APA (6th Edition):

Rawat, S. (2011). The Journey to Manhood in Gaines' Bloodline. (Thesis). University of New Orleans. Retrieved from https://scholarworks.uno.edu/td/1341

Note: this citation may be lacking information needed for this citation format:
Not specified: Masters Thesis or Doctoral Dissertation

Chicago Manual of Style (16th Edition):

Rawat, Shagun. “The Journey to Manhood in Gaines' Bloodline.” 2011. Thesis, University of New Orleans. Accessed January 18, 2020. https://scholarworks.uno.edu/td/1341.

Note: this citation may be lacking information needed for this citation format:
Not specified: Masters Thesis or Doctoral Dissertation

MLA Handbook (7th Edition):

Rawat, Shagun. “The Journey to Manhood in Gaines' Bloodline.” 2011. Web. 18 Jan 2020.

Vancouver:

Rawat S. The Journey to Manhood in Gaines' Bloodline. [Internet] [Thesis]. University of New Orleans; 2011. [cited 2020 Jan 18]. Available from: https://scholarworks.uno.edu/td/1341.

Note: this citation may be lacking information needed for this citation format:
Not specified: Masters Thesis or Doctoral Dissertation

Council of Science Editors:

Rawat S. The Journey to Manhood in Gaines' Bloodline. [Thesis]. University of New Orleans; 2011. Available from: https://scholarworks.uno.edu/td/1341

Note: this citation may be lacking information needed for this citation format:
Not specified: Masters Thesis or Doctoral Dissertation


University of New Orleans

3. Bailly, Sarah. Names, Violence, and the African American Vernacular in Richard Wright's The Outsider.

Degree: MA, English, 2009, University of New Orleans

An analysis of the names and violence in Richard Wright's The Outsider reveals Wright's aesthetic program for the novel. Wright's recurring themes and the meanings of the name and aliases of his protagonist are indicative of African American vernacular tradition. Despite Wright's physical distance from African American life in the United States at the time of the novel's writing, he still conveys a strong connection to the African American experience, linking that experience with the suffering of all oppressed people. By using the idea of double-consciousness and various forms of signification, including masking, naming, and improvisation, Wright locates his work within the African American folk tradition and celebrates the freedom and subversive nature of African American expression. Advisors/Committee Members: Bryant, Earle V., Cooke, John, Osundare, Niyi.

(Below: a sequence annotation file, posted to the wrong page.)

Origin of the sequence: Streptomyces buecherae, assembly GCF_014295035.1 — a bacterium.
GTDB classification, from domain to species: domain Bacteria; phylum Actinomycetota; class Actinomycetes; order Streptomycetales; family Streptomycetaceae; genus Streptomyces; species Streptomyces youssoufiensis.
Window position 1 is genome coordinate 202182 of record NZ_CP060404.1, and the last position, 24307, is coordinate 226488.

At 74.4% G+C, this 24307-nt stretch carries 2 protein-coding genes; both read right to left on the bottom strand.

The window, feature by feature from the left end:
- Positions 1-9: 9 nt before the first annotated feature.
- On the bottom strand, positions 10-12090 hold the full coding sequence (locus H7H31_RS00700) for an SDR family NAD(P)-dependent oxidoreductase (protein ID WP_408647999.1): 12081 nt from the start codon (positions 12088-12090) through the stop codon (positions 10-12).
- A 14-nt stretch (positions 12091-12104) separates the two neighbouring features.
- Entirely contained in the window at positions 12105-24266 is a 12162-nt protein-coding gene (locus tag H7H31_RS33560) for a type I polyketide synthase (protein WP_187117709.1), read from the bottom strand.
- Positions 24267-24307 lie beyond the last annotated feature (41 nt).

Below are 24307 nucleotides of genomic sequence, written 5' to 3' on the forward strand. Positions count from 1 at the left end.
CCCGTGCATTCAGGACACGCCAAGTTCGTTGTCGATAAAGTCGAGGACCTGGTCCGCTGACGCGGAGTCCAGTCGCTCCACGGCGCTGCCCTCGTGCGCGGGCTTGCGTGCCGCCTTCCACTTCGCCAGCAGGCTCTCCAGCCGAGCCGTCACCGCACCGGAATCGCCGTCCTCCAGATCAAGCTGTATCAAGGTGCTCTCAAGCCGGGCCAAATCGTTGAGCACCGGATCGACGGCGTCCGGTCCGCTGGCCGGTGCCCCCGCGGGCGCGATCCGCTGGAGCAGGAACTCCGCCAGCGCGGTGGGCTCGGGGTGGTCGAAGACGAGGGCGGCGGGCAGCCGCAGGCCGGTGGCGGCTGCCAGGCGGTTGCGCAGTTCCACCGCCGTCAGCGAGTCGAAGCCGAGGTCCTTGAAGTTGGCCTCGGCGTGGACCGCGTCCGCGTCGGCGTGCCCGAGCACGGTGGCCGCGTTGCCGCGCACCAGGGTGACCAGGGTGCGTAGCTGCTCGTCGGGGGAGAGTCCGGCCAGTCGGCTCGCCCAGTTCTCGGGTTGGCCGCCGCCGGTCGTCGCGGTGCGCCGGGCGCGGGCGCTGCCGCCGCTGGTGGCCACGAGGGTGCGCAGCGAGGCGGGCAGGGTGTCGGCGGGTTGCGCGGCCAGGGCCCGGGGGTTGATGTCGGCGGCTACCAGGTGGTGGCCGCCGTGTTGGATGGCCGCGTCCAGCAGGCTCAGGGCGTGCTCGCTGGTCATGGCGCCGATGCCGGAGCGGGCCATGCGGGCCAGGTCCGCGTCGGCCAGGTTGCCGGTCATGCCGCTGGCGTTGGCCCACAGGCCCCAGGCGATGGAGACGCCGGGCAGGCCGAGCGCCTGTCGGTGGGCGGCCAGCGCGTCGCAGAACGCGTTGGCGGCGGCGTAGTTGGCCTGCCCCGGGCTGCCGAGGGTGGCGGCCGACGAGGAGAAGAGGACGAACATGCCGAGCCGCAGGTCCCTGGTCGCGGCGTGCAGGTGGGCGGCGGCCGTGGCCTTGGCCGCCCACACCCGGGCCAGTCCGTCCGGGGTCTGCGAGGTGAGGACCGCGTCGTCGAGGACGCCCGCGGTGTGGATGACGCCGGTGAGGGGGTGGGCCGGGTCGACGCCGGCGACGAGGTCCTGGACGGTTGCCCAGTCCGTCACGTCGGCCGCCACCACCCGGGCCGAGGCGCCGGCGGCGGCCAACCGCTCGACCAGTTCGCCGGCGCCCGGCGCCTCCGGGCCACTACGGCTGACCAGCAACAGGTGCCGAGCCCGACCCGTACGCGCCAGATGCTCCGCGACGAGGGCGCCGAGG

Subjects/Keywords: Richard Wright; ”The Outsider”; African American Vernacular; Jazz; improvisation; masking; trickster figure; naming; violence; French Existentialism; Cross Damon; double-consciousness

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APA · Chicago · MLA · Vancouver · CSE | Export to Zotero / EndNote / Reference Manager

APA (6th Edition):

Bailly, S. (2009). Names, Violence, and the African American Vernacular in Richard Wright's The Outsider. (Thesis). University of New Orleans. Retrieved from https://scholarworks.uno.edu/td/940

Note: this citation may be lacking information needed for this citation format:
Not specified: Masters Thesis or Doctoral Dissertation

Chicago Manual of Style (16th Edition):

Bailly, Sarah. “Names, Violence, and the African American Vernacular in Richard Wright's The Outsider.” 2009. Thesis, University of New Orleans. Accessed January 18, 2020. https://scholarworks.uno.edu/td/940.

Note: this citation may be lacking information needed for this citation format:
Not specified: Masters Thesis or Doctoral Dissertation

MLA Handbook (7th Edition):

Bailly, Sarah. “Names, Violence, and the African American Vernacular in Richard Wright's The Outsider.” 2009. Web. 18 Jan 2020.

Vancouver:

Bailly S. Names, Violence, and the African American Vernacular in Richard Wright's The Outsider. [Internet] [Thesis]. University of New Orleans; 2009. [cited 2020 Jan 18]. Available from: https://scholarworks.uno.edu/td/940.

Note: this citation may be lacking information needed for this citation format:
Not specified: Masters Thesis or Doctoral Dissertation

Council of Science Editors:

Bailly S. Names, Violence, and the African American Vernacular in Richard Wright's The Outsider. [Thesis]. University of New Orleans; 2009. Available from: https://scholarworks.uno.edu/td/940

Note: this citation may be lacking information needed for this citation format:
Not specified: Masters Thesis or Doctoral Dissertation